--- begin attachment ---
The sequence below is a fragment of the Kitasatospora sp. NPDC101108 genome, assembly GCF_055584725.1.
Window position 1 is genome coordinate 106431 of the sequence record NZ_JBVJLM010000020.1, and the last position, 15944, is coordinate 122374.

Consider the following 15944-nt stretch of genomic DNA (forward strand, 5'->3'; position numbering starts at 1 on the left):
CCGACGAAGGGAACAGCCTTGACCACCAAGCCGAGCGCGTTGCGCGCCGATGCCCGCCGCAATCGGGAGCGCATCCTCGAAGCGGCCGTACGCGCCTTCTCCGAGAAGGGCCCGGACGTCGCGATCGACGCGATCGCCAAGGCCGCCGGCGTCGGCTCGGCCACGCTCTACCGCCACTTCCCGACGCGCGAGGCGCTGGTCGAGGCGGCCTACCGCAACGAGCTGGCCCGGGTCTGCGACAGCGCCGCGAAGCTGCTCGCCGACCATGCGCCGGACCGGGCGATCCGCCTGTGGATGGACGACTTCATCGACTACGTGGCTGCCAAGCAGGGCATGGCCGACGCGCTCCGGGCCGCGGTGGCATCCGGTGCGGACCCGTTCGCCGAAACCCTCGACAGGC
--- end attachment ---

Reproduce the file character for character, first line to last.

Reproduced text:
The sequence below is a fragment of the Kitasatospora sp. NPDC101108 genome, assembly GCF_055584725.1.
Window position 1 is genome coordinate 106431 of the sequence record NZ_JBVJLM010000020.1, and the last position, 15944, is coordinate 122374.

Consider the following 15944-nt stretch of genomic DNA (forward strand, 5'->3'; position numbering starts at 1 on the left):
CCGACGAAGGGAACAGCCTTGACCACCAAGCCGAGCGCGTTGCGCGCCGATGCCCGCCGCAATCGGGAGCGCATCCTCGAAGCGGCCGTACGCGCCTTCTCCGAGAAGGGCCCGGACGTCGCGATCGACGCGATCGCCAAGGCCGCCGGCGTCGGCTCGGCCACGCTCTACCGCCACTTCCCGACGCGCGAGGCGCTGGTCGAGGCGGCCTACCGCAACGAGCTGGCCCGGGTCTGCGACAGCGCCGCGAAGCTGCTCGCCGACCATGCGCCGGACCGGGCGATCCGCCTGTGGATGGACGACTTCATCGACTACGTGGCTGCCAAGCAGGGCATGGCCGACGCGCTCCGGGCCGCGGTGGCATCCGGTGCGGACCCGTTCGCCGAAACCCTCGACAGGC